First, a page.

Washington state develops mapping system

Law enforcement officials in Washington state have begun developing a new Internet-based system that will provide first responders with critical information about public infrastructures. It will provide access to tactical response plans, satellite imagery, photos, floor plans and hazardous chemical locations, for example.

The Washington Association of Sheriffs and Police Chiefs (WASPC) recently awarded Seattle-based Prepared Response Inc. (PRI), which develops crisis management planning and response systems, a contract to help develop the statewide Critical Incident Planning and Mapping System. PRI is expected to begin work later this month.

State officials have also received $1.5 million in federal funds to help pay for the system’s development.

Under an earlier $3.3 million contract, PRI digitally mapped more than 400 high schools, an effort the company completed in July. It is now mapping the state’s 1,275 middle and elementary schools.

“Whether it’s a terrorist incident, a [hazardous material] spill, an earthquake or a volcanic eruption, first responders in Washington state now will be better prepared to quickly respond and mitigate an emergency,” said Don Pierce, WASPC’s executive director, in a press release.

In 2003, Washington state legislators passed a law to create a statewide building mapping information system for first responders and delegated WASPC to oversee development and operations. According to a request for proposals issued this summer, the association used some federal funds to contract with MGT of America, a management consulting firm, to help develop functional requirements for the new system.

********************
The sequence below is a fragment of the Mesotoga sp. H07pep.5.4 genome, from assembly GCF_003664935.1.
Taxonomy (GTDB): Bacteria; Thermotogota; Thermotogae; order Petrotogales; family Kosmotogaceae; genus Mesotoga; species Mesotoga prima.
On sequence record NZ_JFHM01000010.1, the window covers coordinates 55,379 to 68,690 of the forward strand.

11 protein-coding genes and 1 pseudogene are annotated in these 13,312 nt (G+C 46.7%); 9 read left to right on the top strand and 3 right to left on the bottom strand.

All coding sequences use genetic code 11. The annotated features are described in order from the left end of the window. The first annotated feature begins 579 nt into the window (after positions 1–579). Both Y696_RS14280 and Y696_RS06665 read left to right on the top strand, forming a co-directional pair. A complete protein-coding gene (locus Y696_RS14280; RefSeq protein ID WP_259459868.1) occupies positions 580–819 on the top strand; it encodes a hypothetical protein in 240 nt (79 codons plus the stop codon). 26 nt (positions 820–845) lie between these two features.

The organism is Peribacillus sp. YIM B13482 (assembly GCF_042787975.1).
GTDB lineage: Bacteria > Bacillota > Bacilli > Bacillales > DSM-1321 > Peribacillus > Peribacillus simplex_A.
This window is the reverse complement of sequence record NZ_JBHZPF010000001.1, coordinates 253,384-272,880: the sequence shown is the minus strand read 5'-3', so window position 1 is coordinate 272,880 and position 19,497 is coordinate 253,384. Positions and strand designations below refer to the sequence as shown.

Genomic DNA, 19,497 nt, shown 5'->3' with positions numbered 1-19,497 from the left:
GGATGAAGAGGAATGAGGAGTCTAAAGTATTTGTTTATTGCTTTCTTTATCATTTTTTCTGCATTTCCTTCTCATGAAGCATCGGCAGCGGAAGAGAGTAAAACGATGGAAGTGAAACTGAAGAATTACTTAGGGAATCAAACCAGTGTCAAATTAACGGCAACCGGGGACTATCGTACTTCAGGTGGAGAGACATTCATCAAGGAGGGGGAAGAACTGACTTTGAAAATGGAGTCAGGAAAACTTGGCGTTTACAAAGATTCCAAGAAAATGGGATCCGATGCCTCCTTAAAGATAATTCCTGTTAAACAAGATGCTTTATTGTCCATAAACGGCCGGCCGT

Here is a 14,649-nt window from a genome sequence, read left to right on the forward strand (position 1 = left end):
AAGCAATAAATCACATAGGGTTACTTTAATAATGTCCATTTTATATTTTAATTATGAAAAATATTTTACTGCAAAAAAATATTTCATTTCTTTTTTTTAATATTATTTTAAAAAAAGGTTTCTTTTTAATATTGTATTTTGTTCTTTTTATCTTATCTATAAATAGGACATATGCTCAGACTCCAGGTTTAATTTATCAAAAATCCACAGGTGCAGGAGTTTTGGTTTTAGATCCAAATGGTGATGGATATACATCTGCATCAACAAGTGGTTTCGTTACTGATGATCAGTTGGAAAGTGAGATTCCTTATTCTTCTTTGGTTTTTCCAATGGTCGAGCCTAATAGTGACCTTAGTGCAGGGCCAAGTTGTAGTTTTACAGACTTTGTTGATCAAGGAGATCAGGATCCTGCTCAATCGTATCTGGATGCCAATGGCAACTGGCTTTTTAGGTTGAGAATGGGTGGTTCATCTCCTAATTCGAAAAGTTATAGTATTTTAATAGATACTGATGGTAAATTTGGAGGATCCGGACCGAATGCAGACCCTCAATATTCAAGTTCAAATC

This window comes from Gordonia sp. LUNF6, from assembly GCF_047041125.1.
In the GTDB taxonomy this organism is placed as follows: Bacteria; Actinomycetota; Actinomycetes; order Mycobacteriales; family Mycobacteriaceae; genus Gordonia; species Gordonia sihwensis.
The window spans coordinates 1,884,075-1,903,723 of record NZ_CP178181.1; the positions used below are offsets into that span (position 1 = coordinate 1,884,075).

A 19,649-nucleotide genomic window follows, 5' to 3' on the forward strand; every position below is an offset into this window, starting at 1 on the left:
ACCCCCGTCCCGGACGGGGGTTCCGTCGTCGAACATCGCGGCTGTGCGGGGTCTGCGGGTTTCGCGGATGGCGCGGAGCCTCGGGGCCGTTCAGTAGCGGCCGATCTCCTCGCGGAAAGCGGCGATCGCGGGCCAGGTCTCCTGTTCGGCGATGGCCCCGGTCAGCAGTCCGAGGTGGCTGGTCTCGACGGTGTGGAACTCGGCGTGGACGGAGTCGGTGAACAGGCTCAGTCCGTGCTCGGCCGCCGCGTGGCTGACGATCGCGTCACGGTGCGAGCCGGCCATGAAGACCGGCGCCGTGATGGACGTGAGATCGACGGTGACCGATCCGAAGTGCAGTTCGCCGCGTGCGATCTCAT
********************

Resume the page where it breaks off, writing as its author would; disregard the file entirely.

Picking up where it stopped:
WASPC also formed a committee composed of representatives from various agencies –- including the state emergency management office, state patrol, Washington Association of County Officials, Association of Washington Cities, Washington Information Services Board and Washington State Association of Fire Chiefs –- to identify types and categories of information first responders need and the system’s minimum mandatory requirement.

“The state of Washington is leading the nation in implementation of crisis management technology to assist police, fire and other first responders during emergency situations,” said Jim Finnell, PRI’s president and chief executive officer, in a press release. “Through our previous work with WASPC, PRI already has more than 80,000 images, 1,200 sites and 6,500 individual buildings available to be entered into the system.”


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